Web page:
Cancer can occur in most animals, large or small. Therein lies an evolutionary conundrum: If all cells have a roughly equal chance of acquiring cancer-causing mutations, then big animals—which have more cells—should have a higher risk for developing malignancies. But that’s not the case. About one in four Americans will die of cancer, yet no more than one in 20 elephants suffers the same fate. Meanwhile, dogs are more than two and a half times more likely to develop cancer than humans are.

Learning how different species evolved to be more or less vulnerable to cancer might lead to new strategies for preventing and treating the disease. University of Utah pediatric oncologist Joshua Schiffman became intrigued by this possibility after his dog Rhody died. The Bernese mountain dog suffered from histiocytic sarcoma, an aggressive cancer that afflicts about one in four members of this breed. In collaboration with North Carolina State professor of genomics Matthew Breen, Schiffman is comparing the genomes of dogs diagnosed with cancer with genetic data from human cancer patients in hopes of identifying markers that could lead to early diagnosis of diseases such as glioblastoma, an often-fatal brain malignancy.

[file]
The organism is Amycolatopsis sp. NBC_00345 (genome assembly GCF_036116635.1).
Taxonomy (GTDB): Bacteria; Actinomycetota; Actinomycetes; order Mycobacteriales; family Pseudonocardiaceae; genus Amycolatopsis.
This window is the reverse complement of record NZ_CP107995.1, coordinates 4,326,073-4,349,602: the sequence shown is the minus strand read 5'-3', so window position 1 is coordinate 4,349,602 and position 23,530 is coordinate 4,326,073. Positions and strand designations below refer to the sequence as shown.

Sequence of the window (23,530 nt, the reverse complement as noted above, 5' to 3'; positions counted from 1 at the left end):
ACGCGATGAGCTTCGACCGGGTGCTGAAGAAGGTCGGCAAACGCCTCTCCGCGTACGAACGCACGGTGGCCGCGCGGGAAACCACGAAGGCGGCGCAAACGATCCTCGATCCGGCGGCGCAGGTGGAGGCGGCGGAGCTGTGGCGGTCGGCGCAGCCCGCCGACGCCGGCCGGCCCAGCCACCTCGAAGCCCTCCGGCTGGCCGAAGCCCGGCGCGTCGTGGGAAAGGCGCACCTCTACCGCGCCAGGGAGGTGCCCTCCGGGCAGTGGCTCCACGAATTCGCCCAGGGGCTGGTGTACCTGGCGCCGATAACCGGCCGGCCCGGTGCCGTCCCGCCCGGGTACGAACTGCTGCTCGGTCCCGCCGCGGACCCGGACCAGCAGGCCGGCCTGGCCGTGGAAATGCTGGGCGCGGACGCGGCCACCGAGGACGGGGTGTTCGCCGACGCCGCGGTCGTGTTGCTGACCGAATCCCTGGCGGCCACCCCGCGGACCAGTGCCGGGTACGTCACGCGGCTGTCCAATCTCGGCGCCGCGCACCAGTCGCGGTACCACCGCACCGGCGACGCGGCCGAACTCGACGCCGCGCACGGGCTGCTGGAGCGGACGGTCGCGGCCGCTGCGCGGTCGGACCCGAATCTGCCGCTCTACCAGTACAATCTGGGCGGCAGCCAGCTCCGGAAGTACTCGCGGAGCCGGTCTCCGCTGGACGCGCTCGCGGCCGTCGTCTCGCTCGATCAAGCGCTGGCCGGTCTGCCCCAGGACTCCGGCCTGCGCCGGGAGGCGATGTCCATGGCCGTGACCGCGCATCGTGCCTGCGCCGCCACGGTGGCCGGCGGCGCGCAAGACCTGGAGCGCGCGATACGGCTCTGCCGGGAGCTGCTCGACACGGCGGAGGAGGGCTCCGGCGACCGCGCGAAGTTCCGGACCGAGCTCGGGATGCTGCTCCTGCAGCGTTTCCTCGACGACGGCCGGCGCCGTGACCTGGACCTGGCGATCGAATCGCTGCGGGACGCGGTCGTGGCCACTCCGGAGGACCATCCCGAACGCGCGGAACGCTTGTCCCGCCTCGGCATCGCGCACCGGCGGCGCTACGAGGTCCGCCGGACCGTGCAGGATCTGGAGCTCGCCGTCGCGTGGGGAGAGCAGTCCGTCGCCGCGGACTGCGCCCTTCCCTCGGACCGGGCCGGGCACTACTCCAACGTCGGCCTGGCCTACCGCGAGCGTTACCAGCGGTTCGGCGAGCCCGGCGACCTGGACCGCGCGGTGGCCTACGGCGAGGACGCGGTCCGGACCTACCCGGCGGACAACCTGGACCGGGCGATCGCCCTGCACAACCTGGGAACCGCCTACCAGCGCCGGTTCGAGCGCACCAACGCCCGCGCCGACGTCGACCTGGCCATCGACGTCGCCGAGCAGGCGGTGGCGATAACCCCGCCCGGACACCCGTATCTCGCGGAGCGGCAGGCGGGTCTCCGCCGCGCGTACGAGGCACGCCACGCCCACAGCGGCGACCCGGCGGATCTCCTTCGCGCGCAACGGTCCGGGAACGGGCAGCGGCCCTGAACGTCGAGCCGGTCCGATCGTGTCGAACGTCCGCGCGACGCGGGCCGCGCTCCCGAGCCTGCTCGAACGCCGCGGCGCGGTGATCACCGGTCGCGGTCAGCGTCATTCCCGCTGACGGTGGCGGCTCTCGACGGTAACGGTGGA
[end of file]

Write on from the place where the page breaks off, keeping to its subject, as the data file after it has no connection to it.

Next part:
On the other end of the size scale, Schiffman is studying elephant blood obtained from Utah’s Hogle Zoo and Ringling Bros. and Barnum & Bailey Circus, in hopes of identifying mechanisms that minimize the pachyderm’s cancer risk.